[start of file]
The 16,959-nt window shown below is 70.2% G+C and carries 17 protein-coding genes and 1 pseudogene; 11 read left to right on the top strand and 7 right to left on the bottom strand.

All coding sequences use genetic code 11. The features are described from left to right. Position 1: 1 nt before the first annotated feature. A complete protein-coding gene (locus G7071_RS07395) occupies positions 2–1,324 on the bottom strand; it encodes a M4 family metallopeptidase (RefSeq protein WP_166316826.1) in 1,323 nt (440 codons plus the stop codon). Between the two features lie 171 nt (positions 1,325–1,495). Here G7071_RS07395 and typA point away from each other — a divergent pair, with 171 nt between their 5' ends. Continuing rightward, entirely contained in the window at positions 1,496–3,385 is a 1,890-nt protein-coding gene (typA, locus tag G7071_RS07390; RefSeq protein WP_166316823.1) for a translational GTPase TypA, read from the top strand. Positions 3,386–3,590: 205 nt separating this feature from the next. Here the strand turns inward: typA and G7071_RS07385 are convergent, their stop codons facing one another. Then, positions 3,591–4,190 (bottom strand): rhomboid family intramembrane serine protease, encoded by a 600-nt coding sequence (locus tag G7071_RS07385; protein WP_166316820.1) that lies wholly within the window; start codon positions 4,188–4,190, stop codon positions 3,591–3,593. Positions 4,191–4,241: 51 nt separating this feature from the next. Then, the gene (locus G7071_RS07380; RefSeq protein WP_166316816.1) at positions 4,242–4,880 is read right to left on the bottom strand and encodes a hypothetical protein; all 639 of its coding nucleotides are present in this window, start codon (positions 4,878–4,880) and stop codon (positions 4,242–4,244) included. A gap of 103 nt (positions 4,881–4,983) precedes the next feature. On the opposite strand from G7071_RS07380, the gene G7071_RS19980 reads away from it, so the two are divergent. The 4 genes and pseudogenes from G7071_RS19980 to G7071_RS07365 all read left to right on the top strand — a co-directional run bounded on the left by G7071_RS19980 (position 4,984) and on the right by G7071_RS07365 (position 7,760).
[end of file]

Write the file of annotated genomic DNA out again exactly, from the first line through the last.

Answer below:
The 16,959-nt window shown below is 70.2% G+C and carries 17 protein-coding genes and 1 pseudogene; 11 read left to right on the top strand and 7 right to left on the bottom strand.

All coding sequences use genetic code 11. The features are described from left to right. Position 1: 1 nt before the first annotated feature. A complete protein-coding gene (locus G7071_RS07395) occupies positions 2–1,324 on the bottom strand; it encodes a M4 family metallopeptidase (RefSeq protein WP_166316826.1) in 1,323 nt (440 codons plus the stop codon). Between the two features lie 171 nt (positions 1,325–1,495). Here G7071_RS07395 and typA point away from each other — a divergent pair, with 171 nt between their 5' ends. Continuing rightward, entirely contained in the window at positions 1,496–3,385 is a 1,890-nt protein-coding gene (typA, locus tag G7071_RS07390; RefSeq protein WP_166316823.1) for a translational GTPase TypA, read from the top strand. Positions 3,386–3,590: 205 nt separating this feature from the next. Here the strand turns inward: typA and G7071_RS07385 are convergent, their stop codons facing one another. Then, positions 3,591–4,190 (bottom strand): rhomboid family intramembrane serine protease, encoded by a 600-nt coding sequence (locus tag G7071_RS07385; protein WP_166316820.1) that lies wholly within the window; start codon positions 4,188–4,190, stop codon positions 3,591–3,593. Positions 4,191–4,241: 51 nt separating this feature from the next. Then, the gene (locus G7071_RS07380; RefSeq protein WP_166316816.1) at positions 4,242–4,880 is read right to left on the bottom strand and encodes a hypothetical protein; all 639 of its coding nucleotides are present in this window, start codon (positions 4,878–4,880) and stop codon (positions 4,242–4,244) included. A gap of 103 nt (positions 4,881–4,983) precedes the next feature. On the opposite strand from G7071_RS07380, the gene G7071_RS19980 reads away from it, so the two are divergent. The 4 genes and pseudogenes from G7071_RS19980 to G7071_RS07365 all read left to right on the top strand — a co-directional run bounded on the left by G7071_RS19980 (position 4,984) and on the right by G7071_RS07365 (position 7,760).